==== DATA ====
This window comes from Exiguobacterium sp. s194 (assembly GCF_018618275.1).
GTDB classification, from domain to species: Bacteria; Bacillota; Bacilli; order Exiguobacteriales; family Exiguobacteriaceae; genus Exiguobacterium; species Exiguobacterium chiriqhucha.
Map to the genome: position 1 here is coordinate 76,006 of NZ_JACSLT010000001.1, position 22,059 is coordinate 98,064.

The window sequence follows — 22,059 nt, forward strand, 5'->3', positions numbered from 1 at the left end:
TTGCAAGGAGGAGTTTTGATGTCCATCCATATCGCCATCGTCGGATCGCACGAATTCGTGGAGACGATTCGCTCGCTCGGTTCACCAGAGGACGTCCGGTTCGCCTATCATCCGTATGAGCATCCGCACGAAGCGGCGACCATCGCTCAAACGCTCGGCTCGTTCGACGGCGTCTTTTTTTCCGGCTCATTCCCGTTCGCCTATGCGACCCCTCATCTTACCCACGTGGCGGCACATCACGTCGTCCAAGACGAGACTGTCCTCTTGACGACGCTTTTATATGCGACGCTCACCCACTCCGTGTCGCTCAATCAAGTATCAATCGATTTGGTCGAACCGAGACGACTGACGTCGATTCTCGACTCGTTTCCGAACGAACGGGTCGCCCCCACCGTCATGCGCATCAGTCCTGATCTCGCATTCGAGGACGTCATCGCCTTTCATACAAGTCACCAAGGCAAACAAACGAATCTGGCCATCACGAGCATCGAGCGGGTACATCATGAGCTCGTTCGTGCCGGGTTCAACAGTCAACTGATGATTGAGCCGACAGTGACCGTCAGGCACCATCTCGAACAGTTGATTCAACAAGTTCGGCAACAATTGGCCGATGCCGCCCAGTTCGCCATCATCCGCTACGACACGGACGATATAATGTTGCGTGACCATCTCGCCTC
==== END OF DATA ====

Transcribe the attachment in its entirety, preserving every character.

This window comes from Exiguobacterium sp. s194 (assembly GCF_018618275.1).
GTDB classification, from domain to species: Bacteria; Bacillota; Bacilli; order Exiguobacteriales; family Exiguobacteriaceae; genus Exiguobacterium; species Exiguobacterium chiriqhucha.
Map to the genome: position 1 here is coordinate 76,006 of NZ_JACSLT010000001.1, position 22,059 is coordinate 98,064.

The window sequence follows — 22,059 nt, forward strand, 5'->3', positions numbered from 1 at the left end:
TTGCAAGGAGGAGTTTTGATGTCCATCCATATCGCCATCGTCGGATCGCACGAATTCGTGGAGACGATTCGCTCGCTCGGTTCACCAGAGGACGTCCGGTTCGCCTATCATCCGTATGAGCATCCGCACGAAGCGGCGACCATCGCTCAAACGCTCGGCTCGTTCGACGGCGTCTTTTTTTCCGGCTCATTCCCGTTCGCCTATGCGACCCCTCATCTTACCCACGTGGCGGCACATCACGTCGTCCAAGACGAGACTGTCCTCTTGACGACGCTTTTATATGCGACGCTCACCCACTCCGTGTCGCTCAATCAAGTATCAATCGATTTGGTCGAACCGAGACGACTGACGTCGATTCTCGACTCGTTTCCGAACGAACGGGTCGCCCCCACCGTCATGCGCATCAGTCCTGATCTCGCATTCGAGGACGTCATCGCCTTTCATACAAGTCACCAAGGCAAACAAACGAATCTGGCCATCACGAGCATCGAGCGGGTACATCATGAGCTCGTTCGTGCCGGGTTCAACAGTCAACTGATGATTGAGCCGACAGTGACCGTCAGGCACCATCTCGAACAGTTGATTCAACAAGTTCGGCAACAATTGGCCGATGCCGCCCAGTTCGCCATCATCCGCTACGACACGGACGATATAATGTTGCGTGACCATCTCGCCTC